Synopses & Reviews
Challenging many of the conventions of pastoral counseling, Edwin H.Friedman shows how family theory points to a less stressful approach to the full range of the clergy's responsibilities.
Gain new and valuable insights into your church family through this presentation of family systems theory. Discover possibilities for increased congregational health and diminished stress.
This groundbreaking volume applies the concepts of systemic family therapy to the emotional life of congregations and their leaders. Challenging many of the conventions of pastoral counseling, Edwin H. Friedman shows how family theory points to a less stressful approach to the full range of the clergy's responsibilities. He also illuminates how congregational dynamics can be a useful model for the study of any family enmeshed in larger systems, and how such systems can themselves be viewed as "families."
Friedman compares the emotional processes at work within individual families to those in church and synagogue, suggesting that clergy can often do more to help families by the way they lead their congregations than they can through specific counseling interventions. Specific topics examined in depth include leadership through self-differentiation, managing separations in families and in congregations, and the influence of previous generations upon life cycle events. The power of the family model is clearly demonstrated in numerous examples drawn from Friedman's own extensive experience as a rabbi and practicing family therapist and from many other rabbis, priests, nuns, and ministers with whom he worked.
Both clergy and lay leaders will find that this book directly addresses the dilemmas and crises they encounter daily, while family therapists and other helping professionals may wish to recommend it to students and clients as a lucid introduction to family processes.
This bestselling book applies the concepts of systemic family therapy to the emotional life of congregations. Edwin H. Friedman shows how the same understanding of family process that can aid clergy in their pastoral role also has important ramifications for negotiating congregational dynamics and functioning as an effective leader. Clergy from diverse denominations, as well as family therapists and counselors, have found that this book directly addresses the dilemmas and crises they encounter daily. It is widely used as a text in courses on pastoral care, leadership, and family systems.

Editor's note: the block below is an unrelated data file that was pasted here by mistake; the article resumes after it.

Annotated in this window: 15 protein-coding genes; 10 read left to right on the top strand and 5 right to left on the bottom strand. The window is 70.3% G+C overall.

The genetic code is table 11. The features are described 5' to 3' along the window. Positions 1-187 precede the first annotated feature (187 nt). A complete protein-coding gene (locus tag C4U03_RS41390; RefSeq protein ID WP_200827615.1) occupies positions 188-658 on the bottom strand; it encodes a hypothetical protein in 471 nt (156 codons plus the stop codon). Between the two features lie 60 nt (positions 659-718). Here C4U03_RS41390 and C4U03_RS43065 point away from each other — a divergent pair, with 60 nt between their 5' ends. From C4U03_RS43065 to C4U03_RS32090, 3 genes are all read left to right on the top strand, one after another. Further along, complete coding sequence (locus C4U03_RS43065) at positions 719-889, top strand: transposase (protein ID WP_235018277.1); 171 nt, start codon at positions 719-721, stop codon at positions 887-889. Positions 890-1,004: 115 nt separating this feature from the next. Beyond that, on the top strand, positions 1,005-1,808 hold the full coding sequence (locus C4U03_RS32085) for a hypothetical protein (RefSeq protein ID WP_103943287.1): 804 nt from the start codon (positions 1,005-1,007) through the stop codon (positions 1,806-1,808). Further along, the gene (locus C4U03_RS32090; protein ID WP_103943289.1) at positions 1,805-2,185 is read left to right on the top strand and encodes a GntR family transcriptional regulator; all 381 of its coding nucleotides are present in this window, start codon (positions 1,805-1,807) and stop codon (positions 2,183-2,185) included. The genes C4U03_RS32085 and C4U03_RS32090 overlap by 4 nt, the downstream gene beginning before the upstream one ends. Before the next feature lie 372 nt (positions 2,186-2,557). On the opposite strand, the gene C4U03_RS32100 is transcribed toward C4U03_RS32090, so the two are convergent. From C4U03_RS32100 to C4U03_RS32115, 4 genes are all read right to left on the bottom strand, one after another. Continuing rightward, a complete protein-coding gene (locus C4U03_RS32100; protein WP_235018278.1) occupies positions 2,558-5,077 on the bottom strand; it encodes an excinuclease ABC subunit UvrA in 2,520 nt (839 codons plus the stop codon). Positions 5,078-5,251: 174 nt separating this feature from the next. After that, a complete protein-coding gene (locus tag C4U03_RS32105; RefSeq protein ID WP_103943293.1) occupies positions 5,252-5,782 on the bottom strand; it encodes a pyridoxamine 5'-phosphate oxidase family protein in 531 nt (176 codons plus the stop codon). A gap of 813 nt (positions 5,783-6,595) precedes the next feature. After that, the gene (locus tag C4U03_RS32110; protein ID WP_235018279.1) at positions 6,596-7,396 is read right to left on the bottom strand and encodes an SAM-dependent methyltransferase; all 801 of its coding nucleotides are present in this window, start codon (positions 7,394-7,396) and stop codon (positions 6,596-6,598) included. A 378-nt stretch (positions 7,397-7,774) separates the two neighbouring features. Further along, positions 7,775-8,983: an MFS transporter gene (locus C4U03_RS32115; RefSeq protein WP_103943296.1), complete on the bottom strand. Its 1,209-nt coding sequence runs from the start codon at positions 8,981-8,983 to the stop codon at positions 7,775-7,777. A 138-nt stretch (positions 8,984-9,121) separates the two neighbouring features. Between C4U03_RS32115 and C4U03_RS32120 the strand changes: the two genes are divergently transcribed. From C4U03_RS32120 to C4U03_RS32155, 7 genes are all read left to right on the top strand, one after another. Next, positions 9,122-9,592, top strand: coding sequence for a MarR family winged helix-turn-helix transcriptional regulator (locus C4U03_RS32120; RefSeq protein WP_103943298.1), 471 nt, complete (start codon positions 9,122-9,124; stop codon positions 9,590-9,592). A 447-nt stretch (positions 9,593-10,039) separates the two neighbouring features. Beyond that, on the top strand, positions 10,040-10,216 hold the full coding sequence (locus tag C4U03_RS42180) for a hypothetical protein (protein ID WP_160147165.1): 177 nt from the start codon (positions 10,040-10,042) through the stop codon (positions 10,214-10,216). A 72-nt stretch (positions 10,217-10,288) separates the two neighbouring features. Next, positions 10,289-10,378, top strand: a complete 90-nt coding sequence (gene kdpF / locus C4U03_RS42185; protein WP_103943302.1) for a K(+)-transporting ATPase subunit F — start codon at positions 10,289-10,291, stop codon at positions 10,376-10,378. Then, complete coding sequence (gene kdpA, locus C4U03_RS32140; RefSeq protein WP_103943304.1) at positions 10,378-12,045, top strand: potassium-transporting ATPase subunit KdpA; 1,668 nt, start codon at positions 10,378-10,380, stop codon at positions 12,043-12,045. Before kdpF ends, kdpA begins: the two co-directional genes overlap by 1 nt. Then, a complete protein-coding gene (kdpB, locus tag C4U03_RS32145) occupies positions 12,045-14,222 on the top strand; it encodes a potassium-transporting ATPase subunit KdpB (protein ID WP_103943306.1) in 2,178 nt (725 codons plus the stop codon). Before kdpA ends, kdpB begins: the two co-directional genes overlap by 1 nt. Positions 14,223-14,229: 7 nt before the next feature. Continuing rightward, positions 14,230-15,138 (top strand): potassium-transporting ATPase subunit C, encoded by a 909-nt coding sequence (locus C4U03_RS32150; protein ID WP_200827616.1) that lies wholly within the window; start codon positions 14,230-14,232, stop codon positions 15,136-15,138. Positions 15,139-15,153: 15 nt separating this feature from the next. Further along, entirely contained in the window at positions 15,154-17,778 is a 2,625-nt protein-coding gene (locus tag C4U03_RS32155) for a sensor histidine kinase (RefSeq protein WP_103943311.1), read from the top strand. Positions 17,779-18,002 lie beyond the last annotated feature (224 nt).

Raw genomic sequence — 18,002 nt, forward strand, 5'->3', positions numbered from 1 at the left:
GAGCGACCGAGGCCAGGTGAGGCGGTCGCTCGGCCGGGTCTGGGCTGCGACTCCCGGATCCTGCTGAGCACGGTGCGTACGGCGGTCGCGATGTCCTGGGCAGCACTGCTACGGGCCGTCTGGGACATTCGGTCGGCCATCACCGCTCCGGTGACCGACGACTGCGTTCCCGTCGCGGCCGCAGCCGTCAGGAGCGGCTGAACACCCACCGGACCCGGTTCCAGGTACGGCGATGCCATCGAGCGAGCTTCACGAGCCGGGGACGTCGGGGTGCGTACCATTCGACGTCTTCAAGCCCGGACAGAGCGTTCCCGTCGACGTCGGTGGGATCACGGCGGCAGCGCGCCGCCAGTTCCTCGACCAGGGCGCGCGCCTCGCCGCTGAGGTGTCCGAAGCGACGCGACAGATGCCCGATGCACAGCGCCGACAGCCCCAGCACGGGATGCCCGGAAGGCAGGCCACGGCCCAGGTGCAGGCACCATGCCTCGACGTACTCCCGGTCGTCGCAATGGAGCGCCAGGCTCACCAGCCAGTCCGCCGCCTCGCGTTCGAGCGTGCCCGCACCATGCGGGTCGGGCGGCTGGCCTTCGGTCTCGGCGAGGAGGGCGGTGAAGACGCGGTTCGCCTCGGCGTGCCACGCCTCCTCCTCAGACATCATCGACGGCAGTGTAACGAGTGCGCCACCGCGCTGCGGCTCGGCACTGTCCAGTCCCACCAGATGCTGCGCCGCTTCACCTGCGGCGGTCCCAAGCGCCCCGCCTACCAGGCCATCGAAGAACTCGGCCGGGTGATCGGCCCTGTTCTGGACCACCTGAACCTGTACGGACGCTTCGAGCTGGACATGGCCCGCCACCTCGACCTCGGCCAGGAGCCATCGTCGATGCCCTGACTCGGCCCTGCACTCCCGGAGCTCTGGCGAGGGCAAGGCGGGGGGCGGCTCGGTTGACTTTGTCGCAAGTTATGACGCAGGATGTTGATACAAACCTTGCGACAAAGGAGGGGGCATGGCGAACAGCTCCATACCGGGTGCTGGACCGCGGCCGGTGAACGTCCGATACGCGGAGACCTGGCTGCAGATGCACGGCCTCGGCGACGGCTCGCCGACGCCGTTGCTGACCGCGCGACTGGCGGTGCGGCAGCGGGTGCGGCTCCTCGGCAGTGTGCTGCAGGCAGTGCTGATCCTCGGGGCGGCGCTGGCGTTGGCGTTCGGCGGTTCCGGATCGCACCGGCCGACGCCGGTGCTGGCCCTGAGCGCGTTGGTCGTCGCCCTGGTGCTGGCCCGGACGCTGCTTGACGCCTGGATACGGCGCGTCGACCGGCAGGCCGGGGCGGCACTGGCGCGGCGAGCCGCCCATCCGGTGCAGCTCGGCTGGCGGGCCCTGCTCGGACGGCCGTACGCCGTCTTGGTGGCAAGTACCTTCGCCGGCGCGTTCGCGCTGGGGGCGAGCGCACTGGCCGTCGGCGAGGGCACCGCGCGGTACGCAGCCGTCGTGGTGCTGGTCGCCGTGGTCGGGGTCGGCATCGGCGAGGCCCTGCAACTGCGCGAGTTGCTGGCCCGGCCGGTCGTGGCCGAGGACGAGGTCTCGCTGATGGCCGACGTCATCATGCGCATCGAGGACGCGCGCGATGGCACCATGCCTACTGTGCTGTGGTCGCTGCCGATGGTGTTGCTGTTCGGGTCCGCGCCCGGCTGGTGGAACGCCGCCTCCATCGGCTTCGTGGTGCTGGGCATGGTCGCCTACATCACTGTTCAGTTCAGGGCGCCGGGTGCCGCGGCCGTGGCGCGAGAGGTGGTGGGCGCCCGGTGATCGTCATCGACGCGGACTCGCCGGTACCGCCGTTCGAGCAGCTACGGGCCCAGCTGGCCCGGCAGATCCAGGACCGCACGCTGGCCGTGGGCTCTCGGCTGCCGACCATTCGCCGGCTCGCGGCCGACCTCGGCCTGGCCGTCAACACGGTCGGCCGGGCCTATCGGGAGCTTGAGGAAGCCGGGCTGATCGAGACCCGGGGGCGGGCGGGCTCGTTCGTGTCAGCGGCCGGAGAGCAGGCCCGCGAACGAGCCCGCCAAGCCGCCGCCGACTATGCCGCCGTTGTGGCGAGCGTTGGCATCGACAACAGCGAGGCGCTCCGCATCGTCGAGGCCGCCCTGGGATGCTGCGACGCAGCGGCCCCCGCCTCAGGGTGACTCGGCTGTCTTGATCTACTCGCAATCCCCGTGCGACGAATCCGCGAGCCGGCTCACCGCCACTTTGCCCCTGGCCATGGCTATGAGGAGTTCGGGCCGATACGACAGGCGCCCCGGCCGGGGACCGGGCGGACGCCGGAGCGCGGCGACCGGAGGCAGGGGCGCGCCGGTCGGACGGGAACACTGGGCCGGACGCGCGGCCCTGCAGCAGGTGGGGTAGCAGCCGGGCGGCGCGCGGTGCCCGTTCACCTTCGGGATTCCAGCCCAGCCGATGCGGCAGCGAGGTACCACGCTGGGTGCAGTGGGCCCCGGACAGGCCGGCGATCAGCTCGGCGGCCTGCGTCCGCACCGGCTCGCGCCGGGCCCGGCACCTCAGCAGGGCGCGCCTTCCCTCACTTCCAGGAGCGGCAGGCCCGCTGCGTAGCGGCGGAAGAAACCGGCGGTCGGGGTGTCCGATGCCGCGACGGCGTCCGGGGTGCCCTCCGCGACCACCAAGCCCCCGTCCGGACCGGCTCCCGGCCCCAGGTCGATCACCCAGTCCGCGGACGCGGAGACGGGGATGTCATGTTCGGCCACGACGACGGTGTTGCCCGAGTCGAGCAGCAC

About the Author
Edwin H. Friedman, until his death in 1996, worked for more than 35 years in the Washington, DC, metropolitan area, and was in great demand as a consultant and public speaker throughout the country. A family therapist and ordained rabbi, Dr. Friedman was well known in the fields of mental health and pastoral education for his motivational style and his unique blend of systems thinking, humor, and common sense. He offered acclaimed workshops for mental health practitioners, clergy, business leaders, and others.
Table of Contents
IntroductionI. Family Theory
1. The Idea of a Family2. Understanding Family ProcessII. The Families within the Congregation
3. The Marital Bond4. Child-Focused Families5. Body and Soul in Family Process6. When the Parent Becomes the Child7. A Family Approach to Life-Cycle CeremoniesIII. The Congregation as a Family System
8. Family Process and Organizational Life9. Leadership and Self in a Congregational Family10. Leaving and Entering a Congregational FamilyIV. The Personal Families of the Clergy
11. The Immediate Family: Conflict and Traps12. The Extended Family: Its Potential for Salvation